A federal court may review a claim, notwithstanding the petitioner's default, if he "can demonstrate cause for the default and actual prejudice as a result of the alleged violation of federal law." Coleman, 501 U.S. at 750; see also Levine, 44 F.3d at 126; Grey v. Hoke, 933 F.2d 117, 121 (2d Cir. 1991). A petitioner may establish cause by pointing to "some objective factor external to the defense [that] impeded counsel's efforts to comply with the State's procedural rule." Murray v. Carrier, 477 U.S. 478, 488 (1986); accord Coleman, 501 U.S. at 753. A petitioner suffers actual prejudice if the outcome of the case would likely have been different had the alleged constitutional violation not occurred. See Reed v. Ross, 468 U.S. 1, 12 (1984). Alternatively, even if the petitioner is unable to show cause and prejudice, the court may consider the claim if he can demonstrate that failure to do so will result in a "fundamental miscarriage of justice." Coleman, 501 U.S. at 750.

IV. Petitioner's Claims

1. Verdict Against the Weight of the Evidence

Petitioner contends, as he did on direct appeal, that the verdict was against the weight of the evidence. See Pet. ¶ 13, Point Two; Reply, Point Two. The Appellate Division, Fourth Department rejected this claim on the merits. See McCullen, 63 A.D.3d at 1710. As discussed below, this claim is not cognizable on habeas review.

Challenges to the weight of the evidence supporting a conviction, unlike challenges to the sufficiency of the evidence, are not cognizable on federal habeas review. See e.g., Maldonado v. Scully, 86 F.3d 32, 35 (2d Cir. 1996). A claim that a verdict was against the weight of the evidence derives from CPL § 470.15

[5] which permits an appellate court in New York to reverse or modify a conviction where it determines "that a verdict of conviction resulting in a judgment was, in whole or in part, against the weight of the evidence." CPL § 470.15 [5]. Thus, the "weight of the evidence" argument is a pure state law claim grounded in the criminal procedure statute, whereas a legal sufficiency claim is based on federal due process principles. People v. Bleakley, 69 N.Y.2d 490, 495 (1987). Since a weight of the evidence claim is purely a matter of state law, it is not cognizable on habeas review. See 28 U.S.C. § 2254(a); Estelle v. McGuire, 502 U.S. 62, 68 (1991) ("In conducting habeas review, a federal court is limited to deciding whether a conviction violated the Constitution, laws, or treaties of the United States.").

Accordingly, this claim provides no basis for habeas relief and is dismissed.

2. Sentencing as Persistent Felony Offender in Violation of Right to Trial by Jury Petitioner argues, as he did on direct appeal, that New York's discretionary persistent felony offender statute (Penal Law § 70.10) violates his constitutional right to a trial by jury as explicated by the Supreme Court in Apprendi v. New Jersey, 500 U.S. 466 (2000) and its progeny. See Pet. ¶ 13, Point IV; Reply, Point IV; Supplemental Letter (Dkt. No. 13). The Appellate Division, Fourth Department rejected this claim on the merits. See McCullen, 63 A.D.3d at 1709. As discussed below, this claim is meritless. The Second Circuit recently determined that the New York Court of Appeals reasonably applied clearly established Supreme Court precedent in holding that Penal Law § 70.10 does not run afoul of the Sixth Amendment's guarantee to a criminal defendant of a trial by jury. Portalatin v. Graham, 624 F.3d 69, 73, 90-94 (2d Cir. 2010) (en banc), reversing Besser v. Walsh, 601 F.3d 163, 189 (2d Cir. 2010). Based upon the authority of Portalatin, Petitioner's claim challenging the constitutionality of his sentencing as a persistent felony offender under Penal Law § 70.10 must be denied.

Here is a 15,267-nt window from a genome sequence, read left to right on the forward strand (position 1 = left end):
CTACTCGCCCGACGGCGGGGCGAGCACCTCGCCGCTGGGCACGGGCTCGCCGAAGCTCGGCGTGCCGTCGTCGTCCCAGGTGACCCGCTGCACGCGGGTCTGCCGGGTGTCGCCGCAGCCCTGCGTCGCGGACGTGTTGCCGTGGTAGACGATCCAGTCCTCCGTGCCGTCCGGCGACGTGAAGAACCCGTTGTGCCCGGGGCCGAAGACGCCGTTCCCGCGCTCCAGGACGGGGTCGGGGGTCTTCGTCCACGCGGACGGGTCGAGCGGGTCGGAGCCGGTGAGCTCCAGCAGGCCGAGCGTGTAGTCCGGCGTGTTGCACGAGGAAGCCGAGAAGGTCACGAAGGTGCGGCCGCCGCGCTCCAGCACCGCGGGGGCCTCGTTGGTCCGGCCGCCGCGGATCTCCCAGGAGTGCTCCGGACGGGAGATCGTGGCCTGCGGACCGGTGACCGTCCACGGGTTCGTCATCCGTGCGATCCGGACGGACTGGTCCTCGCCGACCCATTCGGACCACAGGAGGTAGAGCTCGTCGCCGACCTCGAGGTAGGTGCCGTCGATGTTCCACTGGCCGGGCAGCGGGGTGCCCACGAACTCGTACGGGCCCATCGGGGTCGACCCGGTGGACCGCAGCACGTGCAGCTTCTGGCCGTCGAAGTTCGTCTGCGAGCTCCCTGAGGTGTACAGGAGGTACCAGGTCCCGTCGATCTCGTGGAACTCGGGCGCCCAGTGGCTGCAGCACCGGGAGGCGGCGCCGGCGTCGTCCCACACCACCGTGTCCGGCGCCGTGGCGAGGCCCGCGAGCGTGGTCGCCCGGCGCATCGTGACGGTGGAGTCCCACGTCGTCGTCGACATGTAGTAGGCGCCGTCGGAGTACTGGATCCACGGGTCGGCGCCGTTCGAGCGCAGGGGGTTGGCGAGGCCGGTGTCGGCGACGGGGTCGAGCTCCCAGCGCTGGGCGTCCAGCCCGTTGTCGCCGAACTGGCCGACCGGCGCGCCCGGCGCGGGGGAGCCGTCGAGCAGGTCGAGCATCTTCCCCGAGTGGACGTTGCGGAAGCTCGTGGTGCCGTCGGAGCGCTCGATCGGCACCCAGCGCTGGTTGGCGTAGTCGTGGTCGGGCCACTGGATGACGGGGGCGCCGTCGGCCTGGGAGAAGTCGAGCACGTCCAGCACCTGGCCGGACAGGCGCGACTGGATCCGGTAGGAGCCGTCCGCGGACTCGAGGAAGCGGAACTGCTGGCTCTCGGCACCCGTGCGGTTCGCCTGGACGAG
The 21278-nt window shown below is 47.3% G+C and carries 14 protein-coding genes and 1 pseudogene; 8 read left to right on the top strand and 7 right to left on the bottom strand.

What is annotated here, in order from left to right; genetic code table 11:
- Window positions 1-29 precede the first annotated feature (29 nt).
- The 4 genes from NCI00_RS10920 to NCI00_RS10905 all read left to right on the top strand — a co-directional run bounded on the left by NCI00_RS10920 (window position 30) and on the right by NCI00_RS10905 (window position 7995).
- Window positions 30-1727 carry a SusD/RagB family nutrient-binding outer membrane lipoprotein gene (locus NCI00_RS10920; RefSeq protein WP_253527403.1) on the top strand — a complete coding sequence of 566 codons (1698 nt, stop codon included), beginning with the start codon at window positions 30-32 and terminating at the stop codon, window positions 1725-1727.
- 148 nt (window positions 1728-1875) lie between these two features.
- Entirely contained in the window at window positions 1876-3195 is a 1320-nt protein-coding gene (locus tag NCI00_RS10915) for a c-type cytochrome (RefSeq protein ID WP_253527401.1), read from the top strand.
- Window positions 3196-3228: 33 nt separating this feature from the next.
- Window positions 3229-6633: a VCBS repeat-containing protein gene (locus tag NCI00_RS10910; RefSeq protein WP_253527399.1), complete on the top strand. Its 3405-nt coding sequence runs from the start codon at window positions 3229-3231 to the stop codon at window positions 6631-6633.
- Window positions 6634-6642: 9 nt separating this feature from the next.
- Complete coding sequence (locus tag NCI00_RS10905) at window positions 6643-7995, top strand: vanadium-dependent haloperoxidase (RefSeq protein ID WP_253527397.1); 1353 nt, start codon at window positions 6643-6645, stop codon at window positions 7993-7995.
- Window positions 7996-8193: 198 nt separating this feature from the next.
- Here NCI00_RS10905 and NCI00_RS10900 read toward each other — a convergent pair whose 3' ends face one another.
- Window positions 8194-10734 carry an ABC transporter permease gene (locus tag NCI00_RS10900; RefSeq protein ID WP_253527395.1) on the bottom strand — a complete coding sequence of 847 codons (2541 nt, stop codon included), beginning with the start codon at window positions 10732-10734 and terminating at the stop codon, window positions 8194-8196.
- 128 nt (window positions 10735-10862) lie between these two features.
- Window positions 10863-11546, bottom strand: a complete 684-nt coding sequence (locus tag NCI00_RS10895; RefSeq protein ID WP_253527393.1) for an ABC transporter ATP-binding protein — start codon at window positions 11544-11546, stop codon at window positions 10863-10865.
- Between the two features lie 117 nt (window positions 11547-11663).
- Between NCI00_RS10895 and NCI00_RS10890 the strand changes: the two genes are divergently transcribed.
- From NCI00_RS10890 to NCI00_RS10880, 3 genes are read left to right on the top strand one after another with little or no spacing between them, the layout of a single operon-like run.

See Gibson v. Artus, No. 08-1576, 2010 U.S. App. LEXIS 22870, *5-6 (2d Cir. 2010) (unpublished opinion) ("We recently upheld New York's persistent felony offender statute . . . explaining that in the enactment of that statute, 'predicate felonies alone expand the indeterminate sentencing range within which [a] judge has the discretion to operate, and that discretion is cabined only by an assessment of defendant's criminal history.' Under the circumstances, the claim that New York's persistent felony offender statute violated petitioner's right to a jury trial under the Sixth Amendment is without merit.") (quoting Portalatin, 624 F.3d at 94); see e.g., Perez v. Lempke, 2011 U.S. Dist. LEXIS 75326, No. 10-CV-0303(MAT), *18-10 (W.D.N.Y. July 13, 2011) (finding meritless Petitioner's claim that his sentencing as a persistent felony offender violated Sixth Amendment right to trial by jury based on the authority of Portalatin); Mason v. Duncan, 2011 U.S. Dist. LEXIS 67874, 02 Civ. 5729, *7 (S.D.N.Y. June 23, 2011) ("Because the Second Circuit has affirmed the constitutionality of New York's PFO statute, this Court is bound to find that Mason's sentence is constitutional under Apprendi and its progeny.").